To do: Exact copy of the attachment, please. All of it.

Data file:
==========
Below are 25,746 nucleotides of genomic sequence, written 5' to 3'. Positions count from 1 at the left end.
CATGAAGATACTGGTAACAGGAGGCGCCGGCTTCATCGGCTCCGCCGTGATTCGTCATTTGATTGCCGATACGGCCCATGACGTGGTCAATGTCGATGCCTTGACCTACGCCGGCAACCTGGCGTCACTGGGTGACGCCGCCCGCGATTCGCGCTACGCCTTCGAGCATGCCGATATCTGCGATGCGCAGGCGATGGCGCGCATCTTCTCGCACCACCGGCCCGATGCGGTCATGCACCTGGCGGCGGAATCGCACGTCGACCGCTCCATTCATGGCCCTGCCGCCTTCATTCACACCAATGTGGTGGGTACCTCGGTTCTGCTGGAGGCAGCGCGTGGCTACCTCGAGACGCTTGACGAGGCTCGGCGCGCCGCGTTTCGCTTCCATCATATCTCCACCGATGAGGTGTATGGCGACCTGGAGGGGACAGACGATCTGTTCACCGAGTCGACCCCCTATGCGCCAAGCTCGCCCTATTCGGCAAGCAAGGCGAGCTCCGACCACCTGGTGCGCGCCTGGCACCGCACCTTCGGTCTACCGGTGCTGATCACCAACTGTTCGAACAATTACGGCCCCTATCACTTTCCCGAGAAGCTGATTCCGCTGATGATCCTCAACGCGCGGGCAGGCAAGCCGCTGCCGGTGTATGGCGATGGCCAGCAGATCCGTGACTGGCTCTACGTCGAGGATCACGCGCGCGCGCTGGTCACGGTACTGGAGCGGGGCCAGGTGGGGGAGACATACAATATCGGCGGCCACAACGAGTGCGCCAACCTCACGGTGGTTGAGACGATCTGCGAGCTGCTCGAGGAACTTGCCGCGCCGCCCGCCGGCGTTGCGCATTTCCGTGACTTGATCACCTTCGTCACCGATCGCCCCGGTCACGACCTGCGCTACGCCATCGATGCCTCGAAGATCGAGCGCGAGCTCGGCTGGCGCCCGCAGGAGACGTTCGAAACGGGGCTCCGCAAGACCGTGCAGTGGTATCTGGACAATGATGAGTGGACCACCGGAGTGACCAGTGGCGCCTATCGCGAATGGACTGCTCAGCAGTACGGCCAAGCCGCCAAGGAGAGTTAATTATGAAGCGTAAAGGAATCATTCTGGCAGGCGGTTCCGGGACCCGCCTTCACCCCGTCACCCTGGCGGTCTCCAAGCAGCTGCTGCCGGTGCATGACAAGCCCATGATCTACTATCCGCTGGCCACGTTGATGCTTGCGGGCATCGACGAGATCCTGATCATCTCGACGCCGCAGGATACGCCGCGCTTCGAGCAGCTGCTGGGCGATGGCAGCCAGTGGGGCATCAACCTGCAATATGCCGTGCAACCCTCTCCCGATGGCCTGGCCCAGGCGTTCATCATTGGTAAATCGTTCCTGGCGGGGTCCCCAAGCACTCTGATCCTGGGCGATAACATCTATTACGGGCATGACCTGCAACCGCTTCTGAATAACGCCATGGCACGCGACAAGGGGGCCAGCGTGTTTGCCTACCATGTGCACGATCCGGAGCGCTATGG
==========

Below are 25,746 nucleotides of genomic sequence, written 5' to 3'. Positions count from 1 at the left end.
CATGAAGATACTGGTAACAGGAGGCGCCGGCTTCATCGGCTCCGCCGTGATTCGTCATTTGATTGCCGATACGGCCCATGACGTGGTCAATGTCGATGCCTTGACCTACGCCGGCAACCTGGCGTCACTGGGTGACGCCGCCCGCGATTCGCGCTACGCCTTCGAGCATGCCGATATCTGCGATGCGCAGGCGATGGCGCGCATCTTCTCGCACCACCGGCCCGATGCGGTCATGCACCTGGCGGCGGAATCGCACGTCGACCGCTCCATTCATGGCCCTGCCGCCTTCATTCACACCAATGTGGTGGGTACCTCGGTTCTGCTGGAGGCAGCGCGTGGCTACCTCGAGACGCTTGACGAGGCTCGGCGCGCCGCGTTTCGCTTCCATCATATCTCCACCGATGAGGTGTATGGCGACCTGGAGGGGACAGACGATCTGTTCACCGAGTCGACCCCCTATGCGCCAAGCTCGCCCTATTCGGCAAGCAAGGCGAGCTCCGACCACCTGGTGCGCGCCTGGCACCGCACCTTCGGTCTACCGGTGCTGATCACCAACTGTTCGAACAATTACGGCCCCTATCACTTTCCCGAGAAGCTGATTCCGCTGATGATCCTCAACGCGCGGGCAGGCAAGCCGCTGCCGGTGTATGGCGATGGCCAGCAGATCCGTGACTGGCTCTACGTCGAGGATCACGCGCGCGCGCTGGTCACGGTACTGGAGCGGGGCCAGGTGGGGGAGACATACAATATCGGCGGCCACAACGAGTGCGCCAACCTCACGGTGGTTGAGACGATCTGCGAGCTGCTCGAGGAACTTGCCGCGCCGCCCGCCGGCGTTGCGCATTTCCGTGACTTGATCACCTTCGTCACCGATCGCCCCGGTCACGACCTGCGCTACGCCATCGATGCCTCGAAGATCGAGCGCGAGCTCGGCTGGCGCCCGCAGGAGACGTTCGAAACGGGGCTCCGCAAGACCGTGCAGTGGTATCTGGACAATGATGAGTGGACCACCGGAGTGACCAGTGGCGCCTATCGCGAATGGACTGCTCAGCAGTACGGCCAAGCCGCCAAGGAGAGTTAATTATGAAGCGTAAAGGAATCATTCTGGCAGGCGGTTCCGGGACCCGCCTTCACCCCGTCACCCTGGCGGTCTCCAAGCAGCTGCTGCCGGTGCATGACAAGCCCATGATCTACTATCCGCTGGCCACGTTGATGCTTGCGGGCATCGACGAGATCCTGATCATCTCGACGCCGCAGGATACGCCGCGCTTCGAGCAGCTGCTGGGCGATGGCAGCCAGTGGGGCATCAACCTGCAATATGCCGTGCAACCCTCTCCCGATGGCCTGGCCCAGGCGTTCATCATTGGTAAATCGTTCCTGGCGGGGTCCCCAAGCACTCTGATCCTGGGCGATAACATCTATTACGGGCATGACCTGCAACCGCTTCTGAATAACGCCATGGCACGCGACAAGGGGGCCAGCGTGTTTGCCTACCATGTGCACGATCCGGAGCGCTATGG